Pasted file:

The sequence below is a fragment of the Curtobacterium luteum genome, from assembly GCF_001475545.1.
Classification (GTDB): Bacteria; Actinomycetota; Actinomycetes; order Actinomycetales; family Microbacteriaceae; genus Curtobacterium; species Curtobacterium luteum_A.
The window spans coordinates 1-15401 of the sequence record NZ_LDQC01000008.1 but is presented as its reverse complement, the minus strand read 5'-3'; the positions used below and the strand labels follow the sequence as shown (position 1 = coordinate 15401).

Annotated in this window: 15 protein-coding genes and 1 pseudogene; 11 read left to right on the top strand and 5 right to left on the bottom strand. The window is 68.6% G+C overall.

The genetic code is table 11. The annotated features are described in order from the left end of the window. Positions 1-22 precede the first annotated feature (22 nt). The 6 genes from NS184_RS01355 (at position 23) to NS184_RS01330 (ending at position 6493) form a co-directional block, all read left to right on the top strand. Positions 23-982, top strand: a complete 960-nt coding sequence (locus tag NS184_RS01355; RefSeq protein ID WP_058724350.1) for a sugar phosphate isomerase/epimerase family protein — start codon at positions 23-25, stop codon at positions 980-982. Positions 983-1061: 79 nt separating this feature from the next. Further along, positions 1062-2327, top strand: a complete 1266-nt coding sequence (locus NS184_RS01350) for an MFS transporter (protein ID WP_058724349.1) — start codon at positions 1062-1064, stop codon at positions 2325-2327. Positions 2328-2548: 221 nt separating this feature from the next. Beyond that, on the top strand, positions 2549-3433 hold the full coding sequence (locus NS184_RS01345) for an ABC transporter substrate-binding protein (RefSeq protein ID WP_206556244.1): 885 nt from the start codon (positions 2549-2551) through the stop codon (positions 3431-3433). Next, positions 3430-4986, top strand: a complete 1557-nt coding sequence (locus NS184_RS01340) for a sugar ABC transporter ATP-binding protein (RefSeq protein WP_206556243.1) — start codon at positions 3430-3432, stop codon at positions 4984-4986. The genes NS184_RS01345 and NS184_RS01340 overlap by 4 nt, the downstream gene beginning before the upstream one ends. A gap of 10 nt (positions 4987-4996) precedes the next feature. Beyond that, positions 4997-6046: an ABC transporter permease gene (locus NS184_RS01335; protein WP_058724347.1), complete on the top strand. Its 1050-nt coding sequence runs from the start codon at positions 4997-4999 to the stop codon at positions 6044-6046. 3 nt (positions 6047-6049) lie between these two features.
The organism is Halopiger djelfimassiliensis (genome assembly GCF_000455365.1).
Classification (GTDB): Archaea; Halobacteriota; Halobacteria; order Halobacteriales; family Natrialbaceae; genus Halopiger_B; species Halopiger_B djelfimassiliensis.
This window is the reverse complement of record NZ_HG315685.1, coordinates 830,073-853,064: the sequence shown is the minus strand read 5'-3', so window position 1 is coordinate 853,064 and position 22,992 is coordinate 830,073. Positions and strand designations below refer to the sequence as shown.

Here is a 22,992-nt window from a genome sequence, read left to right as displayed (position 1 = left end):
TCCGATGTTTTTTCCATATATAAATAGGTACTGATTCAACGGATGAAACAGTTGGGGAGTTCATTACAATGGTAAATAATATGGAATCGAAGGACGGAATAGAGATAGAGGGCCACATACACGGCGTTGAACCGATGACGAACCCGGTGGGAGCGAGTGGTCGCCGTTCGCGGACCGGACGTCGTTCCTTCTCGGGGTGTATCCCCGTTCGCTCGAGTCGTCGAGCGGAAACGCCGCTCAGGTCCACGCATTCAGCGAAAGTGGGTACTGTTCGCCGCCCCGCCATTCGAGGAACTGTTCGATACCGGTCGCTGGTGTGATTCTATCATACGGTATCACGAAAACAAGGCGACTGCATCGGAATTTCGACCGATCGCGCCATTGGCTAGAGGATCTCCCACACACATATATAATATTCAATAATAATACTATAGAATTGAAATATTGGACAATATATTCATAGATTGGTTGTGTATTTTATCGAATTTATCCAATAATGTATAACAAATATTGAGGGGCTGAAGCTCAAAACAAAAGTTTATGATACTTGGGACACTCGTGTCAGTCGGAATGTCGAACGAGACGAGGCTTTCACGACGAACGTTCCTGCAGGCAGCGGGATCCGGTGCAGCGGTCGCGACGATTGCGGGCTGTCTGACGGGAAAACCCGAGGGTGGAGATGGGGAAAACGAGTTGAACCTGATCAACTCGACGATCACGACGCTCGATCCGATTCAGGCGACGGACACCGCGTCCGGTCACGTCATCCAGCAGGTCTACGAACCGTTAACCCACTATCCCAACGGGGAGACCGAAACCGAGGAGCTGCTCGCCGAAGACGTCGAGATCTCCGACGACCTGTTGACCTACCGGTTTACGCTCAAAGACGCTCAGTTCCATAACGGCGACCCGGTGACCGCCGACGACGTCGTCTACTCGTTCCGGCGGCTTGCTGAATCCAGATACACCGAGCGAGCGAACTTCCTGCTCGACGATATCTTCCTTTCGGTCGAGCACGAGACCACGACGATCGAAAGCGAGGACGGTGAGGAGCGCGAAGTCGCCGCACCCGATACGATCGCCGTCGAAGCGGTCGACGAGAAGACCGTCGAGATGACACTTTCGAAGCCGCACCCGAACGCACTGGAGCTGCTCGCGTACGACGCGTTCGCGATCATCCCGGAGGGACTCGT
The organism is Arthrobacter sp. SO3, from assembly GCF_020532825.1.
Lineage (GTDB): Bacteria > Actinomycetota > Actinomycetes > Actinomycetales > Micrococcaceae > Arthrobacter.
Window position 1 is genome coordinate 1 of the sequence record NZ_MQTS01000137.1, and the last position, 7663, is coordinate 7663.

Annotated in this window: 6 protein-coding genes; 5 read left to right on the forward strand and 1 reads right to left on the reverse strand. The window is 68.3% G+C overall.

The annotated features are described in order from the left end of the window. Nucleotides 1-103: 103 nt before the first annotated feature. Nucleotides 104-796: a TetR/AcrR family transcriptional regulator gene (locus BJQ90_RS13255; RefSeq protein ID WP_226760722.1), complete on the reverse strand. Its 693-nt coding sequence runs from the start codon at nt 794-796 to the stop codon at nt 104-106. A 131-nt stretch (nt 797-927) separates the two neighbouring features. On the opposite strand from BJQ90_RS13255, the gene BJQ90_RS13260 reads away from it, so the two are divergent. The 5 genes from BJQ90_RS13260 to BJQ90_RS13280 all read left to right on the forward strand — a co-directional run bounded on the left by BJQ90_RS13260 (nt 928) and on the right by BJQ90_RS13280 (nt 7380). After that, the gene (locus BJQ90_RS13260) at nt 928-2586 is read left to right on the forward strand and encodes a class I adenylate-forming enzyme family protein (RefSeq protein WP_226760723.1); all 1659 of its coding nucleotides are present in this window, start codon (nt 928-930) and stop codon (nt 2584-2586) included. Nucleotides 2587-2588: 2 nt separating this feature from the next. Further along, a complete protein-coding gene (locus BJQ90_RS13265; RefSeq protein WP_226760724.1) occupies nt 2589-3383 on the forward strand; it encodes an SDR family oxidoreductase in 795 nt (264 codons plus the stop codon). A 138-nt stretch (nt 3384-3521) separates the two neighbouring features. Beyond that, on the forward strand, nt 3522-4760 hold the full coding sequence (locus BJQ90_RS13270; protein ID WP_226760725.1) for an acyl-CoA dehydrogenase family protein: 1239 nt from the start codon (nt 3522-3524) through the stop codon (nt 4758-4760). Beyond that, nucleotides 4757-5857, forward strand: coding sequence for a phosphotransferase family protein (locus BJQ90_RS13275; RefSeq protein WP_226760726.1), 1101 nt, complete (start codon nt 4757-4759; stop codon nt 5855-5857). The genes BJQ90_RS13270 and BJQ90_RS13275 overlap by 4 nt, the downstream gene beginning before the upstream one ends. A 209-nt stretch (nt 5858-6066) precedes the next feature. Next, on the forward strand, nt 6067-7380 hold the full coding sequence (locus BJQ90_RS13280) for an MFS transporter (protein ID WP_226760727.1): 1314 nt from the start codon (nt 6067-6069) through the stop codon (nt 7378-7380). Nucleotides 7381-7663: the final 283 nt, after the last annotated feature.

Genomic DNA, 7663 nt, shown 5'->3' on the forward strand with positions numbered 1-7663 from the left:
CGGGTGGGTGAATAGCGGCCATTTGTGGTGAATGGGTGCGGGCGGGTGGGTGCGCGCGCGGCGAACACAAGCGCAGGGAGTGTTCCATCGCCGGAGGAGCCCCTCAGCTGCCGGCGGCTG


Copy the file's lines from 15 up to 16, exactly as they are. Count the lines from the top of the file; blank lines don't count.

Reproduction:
The annotated features are described in order from the left end of the window. Nucleotides 1-103: 103 nt before the first annotated feature. Nucleotides 104-796: a TetR/AcrR family transcriptional regulator gene (locus BJQ90_RS13255; RefSeq protein ID WP_226760722.1), complete on the reverse strand. Its 693-nt coding sequence runs from the start codon at nt 794-796 to the stop codon at nt 104-106. A 131-nt stretch (nt 797-927) separates the two neighbouring features. On the opposite strand from BJQ90_RS13255, the gene BJQ90_RS13260 reads away from it, so the two are divergent. The 5 genes from BJQ90_RS13260 to BJQ90_RS13280 all read left to right on the forward strand — a co-directional run bounded on the left by BJQ90_RS13260 (nt 928) and on the right by BJQ90_RS13280 (nt 7380). After that, the gene (locus BJQ90_RS13260) at nt 928-2586 is read left to right on the forward strand and encodes a class I adenylate-forming enzyme family protein (RefSeq protein WP_226760723.1); all 1659 of its coding nucleotides are present in this window, start codon (nt 928-930) and stop codon (nt 2584-2586) included. Nucleotides 2587-2588: 2 nt separating this feature from the next. Further along, a complete protein-coding gene (locus BJQ90_RS13265; RefSeq protein WP_226760724.1) occupies nt 2589-3383 on the forward strand; it encodes an SDR family oxidoreductase in 795 nt (264 codons plus the stop codon). A 138-nt stretch (nt 3384-3521) separates the two neighbouring features. Beyond that, on the forward strand, nt 3522-4760 hold the full coding sequence (locus BJQ90_RS13270; protein ID WP_226760725.1) for an acyl-CoA dehydrogenase family protein: 1239 nt from the start codon (nt 3522-3524) through the stop codon (nt 4758-4760). Beyond that, nucleotides 4757-5857, forward strand: coding sequence for a phosphotransferase family protein (locus BJQ90_RS13275; RefSeq protein WP_226760726.1), 1101 nt, complete (start codon nt 4757-4759; stop codon nt 5855-5857). The genes BJQ90_RS13270 and BJQ90_RS13275 overlap by 4 nt, the downstream gene beginning before the upstream one ends. A 209-nt stretch (nt 5858-6066) precedes the next feature. Next, on the forward strand, nt 6067-7380 hold the full coding sequence (locus BJQ90_RS13280) for an MFS transporter (protein ID WP_226760727.1): 1314 nt from the start codon (nt 6067-6069) through the stop codon (nt 7378-7380). Nucleotides 7381-7663: the final 283 nt, after the last annotated feature.

Genomic DNA, 7663 nt, shown 5'->3' on the forward strand with positions numbered 1-7663 from the left: